September 28, 2017

John Bratton (senior scientist) and Greg Cutrell (project scientist) were interviewed by Toledo television affiliate ABC TV13 about LimnoTech’s contributions to improve monitoring, predicting, and reducing the impacts of harmful algal blooms (HABs) in Lake Erie. John and Greg talked to ABC TV13 meteorologist, Bob Cathey, about how we are helping drinking water utilities in Toledo and other cities that draw their water from Lake Erie to respond to changing conditions during algal blooms. LimnoTech’s efforts include research on HAB formation in an effort to better understand their occurrence and what can be done to help reduce the size and frequency of future blooms.

To watch the ABC TV13 news story, go to:–448335543.html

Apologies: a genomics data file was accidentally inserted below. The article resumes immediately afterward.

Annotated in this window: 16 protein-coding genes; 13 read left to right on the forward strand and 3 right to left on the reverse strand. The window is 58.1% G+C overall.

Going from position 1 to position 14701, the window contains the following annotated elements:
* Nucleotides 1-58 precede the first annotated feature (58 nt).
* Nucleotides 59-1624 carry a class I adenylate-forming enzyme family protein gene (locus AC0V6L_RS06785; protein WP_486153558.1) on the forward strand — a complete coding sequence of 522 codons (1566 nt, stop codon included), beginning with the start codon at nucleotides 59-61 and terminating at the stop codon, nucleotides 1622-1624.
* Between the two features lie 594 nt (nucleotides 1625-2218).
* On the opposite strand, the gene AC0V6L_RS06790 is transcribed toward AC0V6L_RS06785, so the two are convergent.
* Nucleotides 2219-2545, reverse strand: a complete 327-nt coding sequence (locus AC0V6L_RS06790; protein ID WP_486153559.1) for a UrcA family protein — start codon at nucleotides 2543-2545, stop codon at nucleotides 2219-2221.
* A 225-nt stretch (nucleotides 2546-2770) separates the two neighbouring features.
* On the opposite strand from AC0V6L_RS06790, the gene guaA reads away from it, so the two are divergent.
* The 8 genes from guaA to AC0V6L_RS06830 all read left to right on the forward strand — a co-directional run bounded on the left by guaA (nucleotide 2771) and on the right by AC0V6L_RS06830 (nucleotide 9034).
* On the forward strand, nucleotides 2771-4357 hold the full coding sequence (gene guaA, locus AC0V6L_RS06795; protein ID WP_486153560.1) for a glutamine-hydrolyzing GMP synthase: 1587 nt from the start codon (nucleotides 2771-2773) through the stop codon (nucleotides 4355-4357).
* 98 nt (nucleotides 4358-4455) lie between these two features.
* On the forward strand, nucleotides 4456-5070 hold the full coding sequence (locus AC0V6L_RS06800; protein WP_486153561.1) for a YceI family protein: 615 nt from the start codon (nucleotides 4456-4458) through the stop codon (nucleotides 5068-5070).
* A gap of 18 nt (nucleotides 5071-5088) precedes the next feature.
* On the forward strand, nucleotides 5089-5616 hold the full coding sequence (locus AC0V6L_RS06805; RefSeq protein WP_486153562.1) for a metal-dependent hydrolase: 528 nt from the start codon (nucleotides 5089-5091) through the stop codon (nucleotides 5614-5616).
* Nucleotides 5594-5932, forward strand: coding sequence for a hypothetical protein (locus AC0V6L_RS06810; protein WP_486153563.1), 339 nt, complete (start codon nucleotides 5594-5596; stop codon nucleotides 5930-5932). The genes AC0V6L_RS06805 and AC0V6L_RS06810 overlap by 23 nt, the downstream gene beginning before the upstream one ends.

LimnoTech is also the only private-sector member of a university-led team that was recently awarded a $750,000 grant from the National Oceanic and Atmospheric Administration (NOAA) to improve forecasting of HAB toxin production. The grant will fund a study titled, “Linking Process Models and Field Experiments to Forecast Algal Bloom Toxicity in Lake Erie.” In addition to LimnoTech, the team receiving the grant includes The Ohio State University as the lead, along with researchers from Michigan Technological University, University of Toledo, Wayne State University, and Bowling Green State University. The three-year study will involve historical data evaluation to help improve environmental models, making it possible to predict when conditions may become favorable for HABs to produce toxins. Current models can only predict formation and movement of HABs — not their toxicity. The study will produce presentations, publications, and online tools to inform stakeholders of the advances made in understanding HAB toxicity, and guidance to NOAA forecasters and drinking water utilities on incorporating new information and improved forecasting capabilities into their operational systems.

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